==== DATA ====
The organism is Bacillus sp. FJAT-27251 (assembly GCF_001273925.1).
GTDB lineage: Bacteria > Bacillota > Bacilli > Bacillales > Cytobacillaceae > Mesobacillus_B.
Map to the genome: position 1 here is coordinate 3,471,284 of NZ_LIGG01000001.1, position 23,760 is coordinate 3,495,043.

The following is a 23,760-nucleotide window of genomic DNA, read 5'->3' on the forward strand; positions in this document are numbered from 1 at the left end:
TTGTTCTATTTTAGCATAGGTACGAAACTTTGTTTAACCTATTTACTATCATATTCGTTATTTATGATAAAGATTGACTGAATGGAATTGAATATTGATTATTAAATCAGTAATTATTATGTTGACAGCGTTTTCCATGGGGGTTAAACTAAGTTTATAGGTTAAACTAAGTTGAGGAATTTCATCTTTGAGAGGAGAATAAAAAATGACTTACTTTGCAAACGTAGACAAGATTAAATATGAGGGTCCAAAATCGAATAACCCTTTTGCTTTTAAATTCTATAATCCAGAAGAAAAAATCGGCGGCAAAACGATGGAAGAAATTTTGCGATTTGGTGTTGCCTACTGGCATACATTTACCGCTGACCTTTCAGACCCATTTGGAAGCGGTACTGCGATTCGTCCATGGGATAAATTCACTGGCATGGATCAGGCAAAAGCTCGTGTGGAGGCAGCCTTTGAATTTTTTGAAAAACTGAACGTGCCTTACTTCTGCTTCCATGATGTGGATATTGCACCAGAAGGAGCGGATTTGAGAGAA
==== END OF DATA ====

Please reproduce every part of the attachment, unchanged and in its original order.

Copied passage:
The organism is Bacillus sp. FJAT-27251 (assembly GCF_001273925.1).
GTDB lineage: Bacteria > Bacillota > Bacilli > Bacillales > Cytobacillaceae > Mesobacillus_B.
Map to the genome: position 1 here is coordinate 3,471,284 of NZ_LIGG01000001.1, position 23,760 is coordinate 3,495,043.

The following is a 23,760-nucleotide window of genomic DNA, read 5'->3' on the forward strand; positions in this document are numbered from 1 at the left end:
TTGTTCTATTTTAGCATAGGTACGAAACTTTGTTTAACCTATTTACTATCATATTCGTTATTTATGATAAAGATTGACTGAATGGAATTGAATATTGATTATTAAATCAGTAATTATTATGTTGACAGCGTTTTCCATGGGGGTTAAACTAAGTTTATAGGTTAAACTAAGTTGAGGAATTTCATCTTTGAGAGGAGAATAAAAAATGACTTACTTTGCAAACGTAGACAAGATTAAATATGAGGGTCCAAAATCGAATAACCCTTTTGCTTTTAAATTCTATAATCCAGAAGAAAAAATCGGCGGCAAAACGATGGAAGAAATTTTGCGATTTGGTGTTGCCTACTGGCATACATTTACCGCTGACCTTTCAGACCCATTTGGAAGCGGTACTGCGATTCGTCCATGGGATAAATTCACTGGCATGGATCAGGCAAAAGCTCGTGTGGAGGCAGCCTTTGAATTTTTTGAAAAACTGAACGTGCCTTACTTCTGCTTCCATGATGTGGATATTGCACCAGAAGGAGCGGATTTGAGAGAA